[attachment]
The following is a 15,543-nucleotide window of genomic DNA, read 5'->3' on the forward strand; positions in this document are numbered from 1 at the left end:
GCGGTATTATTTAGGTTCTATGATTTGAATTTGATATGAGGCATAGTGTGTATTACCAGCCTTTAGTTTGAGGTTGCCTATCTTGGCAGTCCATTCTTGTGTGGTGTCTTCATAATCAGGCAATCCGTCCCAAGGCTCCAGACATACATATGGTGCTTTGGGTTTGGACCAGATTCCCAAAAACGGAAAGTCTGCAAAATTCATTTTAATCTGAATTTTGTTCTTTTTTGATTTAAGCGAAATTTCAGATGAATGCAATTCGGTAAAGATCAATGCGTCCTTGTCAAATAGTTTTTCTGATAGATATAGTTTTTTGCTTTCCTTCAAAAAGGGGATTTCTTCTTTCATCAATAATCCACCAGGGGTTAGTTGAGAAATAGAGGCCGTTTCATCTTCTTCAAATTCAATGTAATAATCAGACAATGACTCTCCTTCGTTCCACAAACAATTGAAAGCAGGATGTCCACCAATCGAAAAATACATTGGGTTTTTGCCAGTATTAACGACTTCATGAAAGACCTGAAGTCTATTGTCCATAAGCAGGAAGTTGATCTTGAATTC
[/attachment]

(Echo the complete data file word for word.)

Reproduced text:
The following is a 15,543-nucleotide window of genomic DNA, read 5'->3' on the forward strand; positions in this document are numbered from 1 at the left end:
GCGGTATTATTTAGGTTCTATGATTTGAATTTGATATGAGGCATAGTGTGTATTACCAGCCTTTAGTTTGAGGTTGCCTATCTTGGCAGTCCATTCTTGTGTGGTGTCTTCATAATCAGGCAATCCGTCCCAAGGCTCCAGACATACATATGGTGCTTTGGGTTTGGACCAGATTCCCAAAAACGGAAAGTCTGCAAAATTCATTTTAATCTGAATTTTGTTCTTTTTTGATTTAAGCGAAATTTCAGATGAATGCAATTCGGTAAAGATCAATGCGTCCTTGTCAAATAGTTTTTCTGATAGATATAGTTTTTTGCTTTCCTTCAAAAAGGGGATTTCTTCTTTCATCAATAATCCACCAGGGGTTAGTTGAGAAATAGAGGCCGTTTCATCTTCTTCAAATTCAATGTAATAATCAGACAATGACTCTCCTTCGTTCCACAAACAATTGAAAGCAGGATGTCCACCAATCGAAAAATACATTGGGTTTTTGCCAGTATTAACGACTTCATGAAAGACCTGAAGTCTATTGTCCATAAGCAGGAAGTTGATCTTGAATTC